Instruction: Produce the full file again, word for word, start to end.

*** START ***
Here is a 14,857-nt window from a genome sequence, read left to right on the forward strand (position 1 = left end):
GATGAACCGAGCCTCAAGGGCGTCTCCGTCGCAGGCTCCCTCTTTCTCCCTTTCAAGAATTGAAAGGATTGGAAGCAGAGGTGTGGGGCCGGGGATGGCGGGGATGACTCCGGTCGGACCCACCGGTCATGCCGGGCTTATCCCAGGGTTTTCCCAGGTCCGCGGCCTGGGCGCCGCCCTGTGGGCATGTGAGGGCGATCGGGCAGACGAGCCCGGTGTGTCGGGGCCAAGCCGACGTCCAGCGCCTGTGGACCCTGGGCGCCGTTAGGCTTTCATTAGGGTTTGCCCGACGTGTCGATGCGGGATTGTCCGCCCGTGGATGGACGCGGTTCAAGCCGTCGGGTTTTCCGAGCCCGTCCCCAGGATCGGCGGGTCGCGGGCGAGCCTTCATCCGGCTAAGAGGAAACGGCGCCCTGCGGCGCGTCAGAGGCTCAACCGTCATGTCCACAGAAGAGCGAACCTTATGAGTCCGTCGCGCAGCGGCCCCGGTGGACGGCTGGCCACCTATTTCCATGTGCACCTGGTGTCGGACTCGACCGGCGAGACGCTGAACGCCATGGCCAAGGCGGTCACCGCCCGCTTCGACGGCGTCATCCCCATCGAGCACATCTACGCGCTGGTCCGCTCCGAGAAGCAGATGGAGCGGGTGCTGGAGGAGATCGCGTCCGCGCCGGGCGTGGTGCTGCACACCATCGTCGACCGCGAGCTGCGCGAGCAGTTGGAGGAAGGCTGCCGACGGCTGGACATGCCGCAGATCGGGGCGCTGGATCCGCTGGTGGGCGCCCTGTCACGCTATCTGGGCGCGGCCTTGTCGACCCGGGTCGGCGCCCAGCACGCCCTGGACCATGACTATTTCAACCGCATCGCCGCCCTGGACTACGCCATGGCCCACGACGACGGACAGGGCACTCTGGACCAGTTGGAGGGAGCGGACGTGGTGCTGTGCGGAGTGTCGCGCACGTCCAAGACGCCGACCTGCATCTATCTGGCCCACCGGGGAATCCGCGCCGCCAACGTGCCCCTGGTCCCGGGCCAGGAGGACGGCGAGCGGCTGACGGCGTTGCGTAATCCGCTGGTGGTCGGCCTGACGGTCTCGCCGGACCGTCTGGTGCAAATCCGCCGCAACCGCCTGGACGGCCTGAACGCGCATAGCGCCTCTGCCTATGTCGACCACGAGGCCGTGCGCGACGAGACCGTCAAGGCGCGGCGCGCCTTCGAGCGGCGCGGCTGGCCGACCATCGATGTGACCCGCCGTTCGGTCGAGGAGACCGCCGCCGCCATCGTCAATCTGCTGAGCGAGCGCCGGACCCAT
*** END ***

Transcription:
Here is a 14,857-nt window from a genome sequence, read left to right on the forward strand (position 1 = left end):
GATGAACCGAGCCTCAAGGGCGTCTCCGTCGCAGGCTCCCTCTTTCTCCCTTTCAAGAATTGAAAGGATTGGAAGCAGAGGTGTGGGGCCGGGGATGGCGGGGATGACTCCGGTCGGACCCACCGGTCATGCCGGGCTTATCCCAGGGTTTTCCCAGGTCCGCGGCCTGGGCGCCGCCCTGTGGGCATGTGAGGGCGATCGGGCAGACGAGCCCGGTGTGTCGGGGCCAAGCCGACGTCCAGCGCCTGTGGACCCTGGGCGCCGTTAGGCTTTCATTAGGGTTTGCCCGACGTGTCGATGCGGGATTGTCCGCCCGTGGATGGACGCGGTTCAAGCCGTCGGGTTTTCCGAGCCCGTCCCCAGGATCGGCGGGTCGCGGGCGAGCCTTCATCCGGCTAAGAGGAAACGGCGCCCTGCGGCGCGTCAGAGGCTCAACCGTCATGTCCACAGAAGAGCGAACCTTATGAGTCCGTCGCGCAGCGGCCCCGGTGGACGGCTGGCCACCTATTTCCATGTGCACCTGGTGTCGGACTCGACCGGCGAGACGCTGAACGCCATGGCCAAGGCGGTCACCGCCCGCTTCGACGGCGTCATCCCCATCGAGCACATCTACGCGCTGGTCCGCTCCGAGAAGCAGATGGAGCGGGTGCTGGAGGAGATCGCGTCCGCGCCGGGCGTGGTGCTGCACACCATCGTCGACCGCGAGCTGCGCGAGCAGTTGGAGGAAGGCTGCCGACGGCTGGACATGCCGCAGATCGGGGCGCTGGATCCGCTGGTGGGCGCCCTGTCACGCTATCTGGGCGCGGCCTTGTCGACCCGGGTCGGCGCCCAGCACGCCCTGGACCATGACTATTTCAACCGCATCGCCGCCCTGGACTACGCCATGGCCCACGACGACGGACAGGGCACTCTGGACCAGTTGGAGGGAGCGGACGTGGTGCTGTGCGGAGTGTCGCGCACGTCCAAGACGCCGACCTGCATCTATCTGGCCCACCGGGGAATCCGCGCCGCCAACGTGCCCCTGGTCCCGGGCCAGGAGGACGGCGAGCGGCTGACGGCGTTGCGTAATCCGCTGGTGGTCGGCCTGACGGTCTCGCCGGACCGTCTGGTGCAAATCCGCCGCAACCGCCTGGACGGCCTGAACGCGCATAGCGCCTCTGCCTATGTCGACCACGAGGCCGTGCGCGACGAGACCGTCAAGGCGCGGCGCGCCTTCGAGCGGCGCGGCTGGCCGACCATCGATGTGACCCGCCGTTCGGTCGAGGAGACCGCCGCCGCCATCGTCAATCTGCTGAGCGAGCGCCGGACCCAT